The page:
Keeping Christmas well
by Jennifer Cohron
Dec 22, 2013 | 1035 views | 0 0 comments | 95 95 recommendations | email to a friend | print
Jennifer Cohron
Jennifer Cohron
Our Sunday School class opened with an interesting question recently — “What’s the best gift you’ve ever unwrapped?”

I struggled to come up with an answer. I must have received a couple hundred gifts in my life. On what basis could I choose just one?

Zac took the easy way out and used Wyatt as his answer. Although he technically wasn’t wrapped in paper and bows, it was two days before Christmas when we learned that our unborn child was a son.

Zac and I both got a little upset Sunday morning when our ungrateful spouse couldn’t remember any of the cool stuff we had picked out for him/her.

As we walked out the door, we were swapping statements like “Well, I was expecting you to say...” and “I guess that was a big waste of money.”

Our conversation was all in good fun, of course, but it stuck with me as I let Christmas sink into the deepest corners of my soul this year.

My 20’s have been a personal rollercoaster, and Christmas has become the natural season for me to reflect on where the ride is taking me.

I am not content to end the year as the same person I was when it began.

At the heart of the Christmas story is the declaration that old things have passed away and there is an opportunity to be made new.

One way that I tried to challenge myself this year was by exploring the meaning of a single word, love.

The events of the past 12 months have shown me that my definition of love is too narrow and ultimately rooted in selfishness.

For example, one of the gifts that Zac expected me to name in our Sunday School class was the locket he gave me on our first Christmas together.

The tarnished little heart never leaves my jewelry box these days because I have broken every cheap chain we have bought for it.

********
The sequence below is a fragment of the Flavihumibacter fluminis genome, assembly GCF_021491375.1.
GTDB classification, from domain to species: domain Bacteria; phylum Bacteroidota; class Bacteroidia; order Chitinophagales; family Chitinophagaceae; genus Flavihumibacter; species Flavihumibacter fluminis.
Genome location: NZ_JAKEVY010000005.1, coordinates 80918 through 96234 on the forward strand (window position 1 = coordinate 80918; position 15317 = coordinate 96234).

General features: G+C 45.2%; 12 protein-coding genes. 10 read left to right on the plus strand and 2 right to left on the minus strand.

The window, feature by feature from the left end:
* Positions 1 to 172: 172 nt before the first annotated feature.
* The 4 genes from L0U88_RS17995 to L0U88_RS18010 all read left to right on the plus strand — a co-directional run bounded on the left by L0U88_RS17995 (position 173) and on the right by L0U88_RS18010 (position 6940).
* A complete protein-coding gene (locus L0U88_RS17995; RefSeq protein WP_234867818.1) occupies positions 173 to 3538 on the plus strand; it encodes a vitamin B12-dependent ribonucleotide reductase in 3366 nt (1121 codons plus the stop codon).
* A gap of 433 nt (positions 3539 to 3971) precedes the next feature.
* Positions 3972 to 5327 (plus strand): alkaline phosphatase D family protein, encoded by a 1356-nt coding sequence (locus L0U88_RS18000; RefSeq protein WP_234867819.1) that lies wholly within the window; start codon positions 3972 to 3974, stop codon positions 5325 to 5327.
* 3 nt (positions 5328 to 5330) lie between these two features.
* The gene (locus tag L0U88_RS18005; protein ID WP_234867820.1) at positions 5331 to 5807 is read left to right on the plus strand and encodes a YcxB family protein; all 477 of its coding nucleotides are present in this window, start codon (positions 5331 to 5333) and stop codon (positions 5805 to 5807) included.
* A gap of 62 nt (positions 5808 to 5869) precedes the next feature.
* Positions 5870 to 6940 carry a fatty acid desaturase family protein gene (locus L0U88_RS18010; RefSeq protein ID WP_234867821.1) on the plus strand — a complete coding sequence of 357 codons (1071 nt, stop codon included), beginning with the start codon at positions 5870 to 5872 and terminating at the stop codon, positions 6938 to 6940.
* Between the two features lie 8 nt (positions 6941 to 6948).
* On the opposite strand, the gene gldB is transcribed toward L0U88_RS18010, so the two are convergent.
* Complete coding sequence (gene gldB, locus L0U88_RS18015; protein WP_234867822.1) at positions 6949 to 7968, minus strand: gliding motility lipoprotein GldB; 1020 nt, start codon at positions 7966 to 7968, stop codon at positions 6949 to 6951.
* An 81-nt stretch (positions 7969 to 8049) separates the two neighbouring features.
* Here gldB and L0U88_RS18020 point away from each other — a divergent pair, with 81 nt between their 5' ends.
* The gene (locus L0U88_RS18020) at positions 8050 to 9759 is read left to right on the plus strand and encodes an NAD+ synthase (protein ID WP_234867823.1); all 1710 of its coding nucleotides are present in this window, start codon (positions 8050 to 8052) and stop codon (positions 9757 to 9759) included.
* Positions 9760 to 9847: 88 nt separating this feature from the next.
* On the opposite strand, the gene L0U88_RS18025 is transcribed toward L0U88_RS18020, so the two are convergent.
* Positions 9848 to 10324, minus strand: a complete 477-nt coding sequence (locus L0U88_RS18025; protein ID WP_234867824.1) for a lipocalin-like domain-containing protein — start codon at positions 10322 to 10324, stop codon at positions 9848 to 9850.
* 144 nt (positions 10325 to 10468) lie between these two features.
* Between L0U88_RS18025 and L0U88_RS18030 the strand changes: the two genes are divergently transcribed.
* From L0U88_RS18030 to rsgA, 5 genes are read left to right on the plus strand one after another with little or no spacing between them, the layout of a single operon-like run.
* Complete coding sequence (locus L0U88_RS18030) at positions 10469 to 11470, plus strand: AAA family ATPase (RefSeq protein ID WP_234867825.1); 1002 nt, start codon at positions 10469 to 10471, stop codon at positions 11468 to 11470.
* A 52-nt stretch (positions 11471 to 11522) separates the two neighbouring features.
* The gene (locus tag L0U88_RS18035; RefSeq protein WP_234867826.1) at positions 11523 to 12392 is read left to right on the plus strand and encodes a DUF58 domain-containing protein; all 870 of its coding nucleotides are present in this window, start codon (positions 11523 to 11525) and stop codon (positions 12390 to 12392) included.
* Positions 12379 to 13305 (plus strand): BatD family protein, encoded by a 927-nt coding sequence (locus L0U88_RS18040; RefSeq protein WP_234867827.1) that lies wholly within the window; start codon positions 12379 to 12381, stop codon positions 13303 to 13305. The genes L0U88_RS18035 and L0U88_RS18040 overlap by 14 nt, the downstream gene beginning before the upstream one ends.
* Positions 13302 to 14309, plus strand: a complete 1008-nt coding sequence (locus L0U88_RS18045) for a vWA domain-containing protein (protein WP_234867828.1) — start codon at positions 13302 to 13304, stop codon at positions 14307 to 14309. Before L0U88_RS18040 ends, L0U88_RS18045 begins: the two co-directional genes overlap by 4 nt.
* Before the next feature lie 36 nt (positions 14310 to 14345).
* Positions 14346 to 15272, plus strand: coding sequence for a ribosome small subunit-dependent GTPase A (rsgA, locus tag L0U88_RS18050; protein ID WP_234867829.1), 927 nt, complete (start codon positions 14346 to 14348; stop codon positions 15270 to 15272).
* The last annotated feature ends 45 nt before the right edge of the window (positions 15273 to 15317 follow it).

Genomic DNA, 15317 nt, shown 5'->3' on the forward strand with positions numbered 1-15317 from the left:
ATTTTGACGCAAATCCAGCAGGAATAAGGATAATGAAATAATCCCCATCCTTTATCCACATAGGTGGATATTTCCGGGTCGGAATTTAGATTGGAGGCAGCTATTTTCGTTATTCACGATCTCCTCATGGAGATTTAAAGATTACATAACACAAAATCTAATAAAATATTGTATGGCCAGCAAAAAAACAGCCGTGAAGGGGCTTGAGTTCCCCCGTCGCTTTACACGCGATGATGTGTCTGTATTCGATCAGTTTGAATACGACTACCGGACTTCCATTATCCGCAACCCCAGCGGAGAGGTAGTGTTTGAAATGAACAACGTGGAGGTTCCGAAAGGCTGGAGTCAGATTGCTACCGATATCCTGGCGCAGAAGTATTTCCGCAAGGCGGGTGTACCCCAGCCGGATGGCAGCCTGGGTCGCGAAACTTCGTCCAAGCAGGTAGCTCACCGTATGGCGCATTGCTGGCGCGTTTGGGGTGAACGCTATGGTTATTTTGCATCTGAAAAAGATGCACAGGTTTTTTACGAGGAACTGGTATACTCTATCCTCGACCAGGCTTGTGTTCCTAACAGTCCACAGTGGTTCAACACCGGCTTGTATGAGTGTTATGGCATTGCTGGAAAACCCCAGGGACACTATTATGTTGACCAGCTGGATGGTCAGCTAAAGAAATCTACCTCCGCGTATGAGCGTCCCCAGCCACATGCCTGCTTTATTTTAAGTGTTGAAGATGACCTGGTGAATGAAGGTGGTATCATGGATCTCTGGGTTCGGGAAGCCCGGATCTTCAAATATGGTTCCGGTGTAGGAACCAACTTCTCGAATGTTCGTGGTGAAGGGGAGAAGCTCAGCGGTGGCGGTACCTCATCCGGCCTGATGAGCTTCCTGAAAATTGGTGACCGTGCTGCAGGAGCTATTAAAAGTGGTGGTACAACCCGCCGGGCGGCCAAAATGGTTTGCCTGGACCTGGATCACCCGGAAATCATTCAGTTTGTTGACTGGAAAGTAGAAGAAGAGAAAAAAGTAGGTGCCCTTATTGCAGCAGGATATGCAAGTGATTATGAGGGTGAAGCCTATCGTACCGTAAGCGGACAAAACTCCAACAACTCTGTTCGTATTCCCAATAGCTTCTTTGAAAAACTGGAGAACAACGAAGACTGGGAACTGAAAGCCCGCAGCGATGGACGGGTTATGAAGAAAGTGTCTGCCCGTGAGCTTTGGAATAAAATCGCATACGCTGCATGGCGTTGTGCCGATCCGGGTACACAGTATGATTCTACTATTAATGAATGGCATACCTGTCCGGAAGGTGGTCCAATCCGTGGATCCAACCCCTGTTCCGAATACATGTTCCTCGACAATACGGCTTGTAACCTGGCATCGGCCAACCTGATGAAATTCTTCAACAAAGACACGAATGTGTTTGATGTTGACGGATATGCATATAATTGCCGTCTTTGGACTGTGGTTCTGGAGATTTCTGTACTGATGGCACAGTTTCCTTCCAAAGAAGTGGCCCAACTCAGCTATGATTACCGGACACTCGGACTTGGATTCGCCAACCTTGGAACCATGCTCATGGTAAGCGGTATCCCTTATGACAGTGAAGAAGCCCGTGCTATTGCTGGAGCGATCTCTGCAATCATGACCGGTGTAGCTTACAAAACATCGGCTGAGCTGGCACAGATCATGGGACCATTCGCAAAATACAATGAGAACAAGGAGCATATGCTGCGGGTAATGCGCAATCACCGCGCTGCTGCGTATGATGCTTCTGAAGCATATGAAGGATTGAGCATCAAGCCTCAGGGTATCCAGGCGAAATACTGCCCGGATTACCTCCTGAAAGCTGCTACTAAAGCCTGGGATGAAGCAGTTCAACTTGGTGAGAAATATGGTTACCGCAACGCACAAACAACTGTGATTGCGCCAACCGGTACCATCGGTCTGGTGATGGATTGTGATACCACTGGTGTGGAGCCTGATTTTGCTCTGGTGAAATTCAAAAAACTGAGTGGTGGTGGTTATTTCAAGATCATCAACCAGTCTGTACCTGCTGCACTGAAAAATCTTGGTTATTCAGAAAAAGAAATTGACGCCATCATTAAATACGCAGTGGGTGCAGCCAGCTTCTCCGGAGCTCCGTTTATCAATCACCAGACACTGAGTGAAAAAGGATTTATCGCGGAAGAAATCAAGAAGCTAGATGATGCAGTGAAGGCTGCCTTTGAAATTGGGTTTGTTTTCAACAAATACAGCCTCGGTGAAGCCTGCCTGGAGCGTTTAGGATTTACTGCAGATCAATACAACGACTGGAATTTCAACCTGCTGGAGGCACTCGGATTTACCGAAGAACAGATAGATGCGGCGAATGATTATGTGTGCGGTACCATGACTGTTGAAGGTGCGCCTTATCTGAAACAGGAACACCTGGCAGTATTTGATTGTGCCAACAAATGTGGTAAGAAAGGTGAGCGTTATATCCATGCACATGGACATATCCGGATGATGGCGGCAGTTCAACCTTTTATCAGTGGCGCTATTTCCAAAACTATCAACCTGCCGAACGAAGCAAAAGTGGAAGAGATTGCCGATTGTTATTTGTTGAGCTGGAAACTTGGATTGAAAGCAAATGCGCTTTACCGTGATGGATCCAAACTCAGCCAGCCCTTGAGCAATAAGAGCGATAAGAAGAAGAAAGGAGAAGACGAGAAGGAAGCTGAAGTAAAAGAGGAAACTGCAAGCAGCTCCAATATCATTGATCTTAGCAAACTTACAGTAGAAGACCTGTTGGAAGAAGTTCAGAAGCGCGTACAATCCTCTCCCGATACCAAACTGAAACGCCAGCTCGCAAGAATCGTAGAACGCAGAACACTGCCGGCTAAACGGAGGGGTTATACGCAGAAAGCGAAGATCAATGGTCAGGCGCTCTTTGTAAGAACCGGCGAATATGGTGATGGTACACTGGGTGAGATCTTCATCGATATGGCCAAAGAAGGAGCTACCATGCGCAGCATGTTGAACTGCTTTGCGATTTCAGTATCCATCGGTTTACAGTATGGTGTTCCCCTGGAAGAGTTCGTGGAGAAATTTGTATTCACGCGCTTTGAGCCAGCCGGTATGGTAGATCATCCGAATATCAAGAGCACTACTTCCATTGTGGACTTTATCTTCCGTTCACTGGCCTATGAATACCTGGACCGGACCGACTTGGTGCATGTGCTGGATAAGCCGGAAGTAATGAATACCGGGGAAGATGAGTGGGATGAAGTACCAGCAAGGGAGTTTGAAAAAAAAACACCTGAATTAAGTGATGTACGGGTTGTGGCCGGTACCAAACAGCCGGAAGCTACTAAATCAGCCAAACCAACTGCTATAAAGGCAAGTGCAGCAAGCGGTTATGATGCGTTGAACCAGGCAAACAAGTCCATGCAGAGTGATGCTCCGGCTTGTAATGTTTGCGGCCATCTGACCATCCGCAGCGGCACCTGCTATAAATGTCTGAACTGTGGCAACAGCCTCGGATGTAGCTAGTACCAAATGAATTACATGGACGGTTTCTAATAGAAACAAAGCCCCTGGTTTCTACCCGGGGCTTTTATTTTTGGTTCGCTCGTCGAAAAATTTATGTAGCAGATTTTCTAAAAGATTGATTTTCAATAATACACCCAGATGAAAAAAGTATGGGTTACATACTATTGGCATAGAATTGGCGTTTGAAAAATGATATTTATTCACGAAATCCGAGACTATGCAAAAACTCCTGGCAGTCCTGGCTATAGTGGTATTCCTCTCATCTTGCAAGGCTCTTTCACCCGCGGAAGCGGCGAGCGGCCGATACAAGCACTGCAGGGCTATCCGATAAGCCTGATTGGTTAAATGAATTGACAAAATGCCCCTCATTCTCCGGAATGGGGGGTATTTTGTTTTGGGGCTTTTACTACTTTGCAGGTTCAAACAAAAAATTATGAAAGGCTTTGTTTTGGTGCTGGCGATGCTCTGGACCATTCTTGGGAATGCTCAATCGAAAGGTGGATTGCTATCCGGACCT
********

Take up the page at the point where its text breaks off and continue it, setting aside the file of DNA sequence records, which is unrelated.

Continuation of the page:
One year, Zac invested in a more expensive necklace in hopes that it would be more durable.

I found out about what he had done and asked him to take it back before I had even unwrapped it.

“Don’t buy a $100 chain for a $20 locket,” I explained.

I disagreed with some of his other purchases as well. He ended up returning everything.

At the time, I thought I was doing the right thing by trying to save money. However, I didn’t count the cost of hurting Zac’s feelings.

I have a tendency to want things the way I want them. Love doesn’t work that way.

What I have learned most about love this year is that it has the power to change anyone who is willing to take a chance on it.

Love can’t be measured with a price tag or the number and size of gifts found under a tree on Christmas morning.

Love is how much we offer of ourselves to another human being.

It is for friends as well as enemies, which are practically impossible to have once the true meaning of love is understood.

Someone told me this week that we only love God as much as the person we like the least.

One of my favorite Christmas carols puts it this way: “Truly he taught us to love one another. His law is love, and his gospel is peace.”

Ebenezer Scrooge wasn’t known as a very loving person at the beginning of Dickens’ tale, but by the end it was being said of him that “he knew how to keep Christmas well.”

I think that means he had learned how to love, and I hope the same is true of me next December.